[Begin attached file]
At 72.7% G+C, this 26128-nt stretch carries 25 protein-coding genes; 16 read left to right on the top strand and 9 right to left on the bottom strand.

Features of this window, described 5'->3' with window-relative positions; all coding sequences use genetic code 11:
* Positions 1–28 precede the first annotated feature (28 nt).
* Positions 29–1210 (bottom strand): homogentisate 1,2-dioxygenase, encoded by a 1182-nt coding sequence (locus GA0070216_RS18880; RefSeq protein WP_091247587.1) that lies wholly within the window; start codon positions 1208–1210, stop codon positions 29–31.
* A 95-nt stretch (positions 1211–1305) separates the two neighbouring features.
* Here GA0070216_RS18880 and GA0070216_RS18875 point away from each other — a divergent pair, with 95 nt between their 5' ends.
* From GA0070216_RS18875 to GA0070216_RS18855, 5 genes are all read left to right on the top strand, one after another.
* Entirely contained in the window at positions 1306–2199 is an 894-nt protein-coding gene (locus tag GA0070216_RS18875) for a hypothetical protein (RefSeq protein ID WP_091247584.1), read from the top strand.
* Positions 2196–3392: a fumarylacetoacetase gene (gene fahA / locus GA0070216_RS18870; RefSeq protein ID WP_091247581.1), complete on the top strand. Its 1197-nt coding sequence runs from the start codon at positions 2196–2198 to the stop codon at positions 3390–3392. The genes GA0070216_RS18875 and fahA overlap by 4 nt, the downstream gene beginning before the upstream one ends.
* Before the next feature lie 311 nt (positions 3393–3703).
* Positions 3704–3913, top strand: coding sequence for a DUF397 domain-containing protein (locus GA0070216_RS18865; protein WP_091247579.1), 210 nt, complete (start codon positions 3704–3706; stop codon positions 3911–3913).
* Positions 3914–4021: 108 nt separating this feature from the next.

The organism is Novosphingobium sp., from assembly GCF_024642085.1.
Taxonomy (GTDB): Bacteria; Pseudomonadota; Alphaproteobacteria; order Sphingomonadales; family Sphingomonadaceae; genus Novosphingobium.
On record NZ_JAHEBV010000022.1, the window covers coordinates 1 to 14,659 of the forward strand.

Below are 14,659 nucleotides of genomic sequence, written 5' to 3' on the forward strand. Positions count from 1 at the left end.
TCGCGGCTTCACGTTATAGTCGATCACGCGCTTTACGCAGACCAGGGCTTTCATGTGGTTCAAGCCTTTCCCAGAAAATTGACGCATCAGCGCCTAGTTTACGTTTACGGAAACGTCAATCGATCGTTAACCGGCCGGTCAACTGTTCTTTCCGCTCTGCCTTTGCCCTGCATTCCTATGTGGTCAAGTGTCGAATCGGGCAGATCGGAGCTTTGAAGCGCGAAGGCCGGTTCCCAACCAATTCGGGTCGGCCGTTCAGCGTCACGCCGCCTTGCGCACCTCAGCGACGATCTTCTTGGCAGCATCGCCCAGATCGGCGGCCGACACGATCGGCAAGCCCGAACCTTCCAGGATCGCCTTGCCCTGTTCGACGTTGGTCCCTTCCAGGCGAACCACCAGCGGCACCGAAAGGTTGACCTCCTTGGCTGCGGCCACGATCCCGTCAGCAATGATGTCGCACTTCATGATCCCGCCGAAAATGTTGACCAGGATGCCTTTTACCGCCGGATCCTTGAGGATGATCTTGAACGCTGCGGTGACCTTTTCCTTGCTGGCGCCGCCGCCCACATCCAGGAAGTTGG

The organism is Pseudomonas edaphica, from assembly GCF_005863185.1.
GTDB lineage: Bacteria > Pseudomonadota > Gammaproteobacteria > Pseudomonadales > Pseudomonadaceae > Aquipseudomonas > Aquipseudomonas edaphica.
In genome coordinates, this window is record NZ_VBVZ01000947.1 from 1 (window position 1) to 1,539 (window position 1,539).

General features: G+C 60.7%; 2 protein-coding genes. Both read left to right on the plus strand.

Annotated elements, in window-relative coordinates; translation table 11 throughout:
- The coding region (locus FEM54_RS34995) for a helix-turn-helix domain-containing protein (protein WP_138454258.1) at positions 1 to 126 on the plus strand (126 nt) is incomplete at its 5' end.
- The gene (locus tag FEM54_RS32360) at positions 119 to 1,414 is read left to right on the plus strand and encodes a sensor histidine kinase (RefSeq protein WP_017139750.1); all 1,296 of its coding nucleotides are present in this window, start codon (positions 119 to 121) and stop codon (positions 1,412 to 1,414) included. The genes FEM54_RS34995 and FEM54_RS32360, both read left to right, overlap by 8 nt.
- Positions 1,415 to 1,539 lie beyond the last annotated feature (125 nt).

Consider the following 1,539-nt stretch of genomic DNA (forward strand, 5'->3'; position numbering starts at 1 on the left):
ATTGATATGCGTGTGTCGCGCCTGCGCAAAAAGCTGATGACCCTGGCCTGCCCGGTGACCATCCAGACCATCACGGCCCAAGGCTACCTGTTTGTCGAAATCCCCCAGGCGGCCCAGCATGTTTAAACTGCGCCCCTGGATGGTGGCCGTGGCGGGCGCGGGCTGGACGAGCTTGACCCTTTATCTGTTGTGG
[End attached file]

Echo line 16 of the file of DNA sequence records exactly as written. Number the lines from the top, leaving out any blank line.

Below are 14,659 nucleotides of genomic sequence, written 5' to 3' on the forward strand. Positions count from 1 at the left end.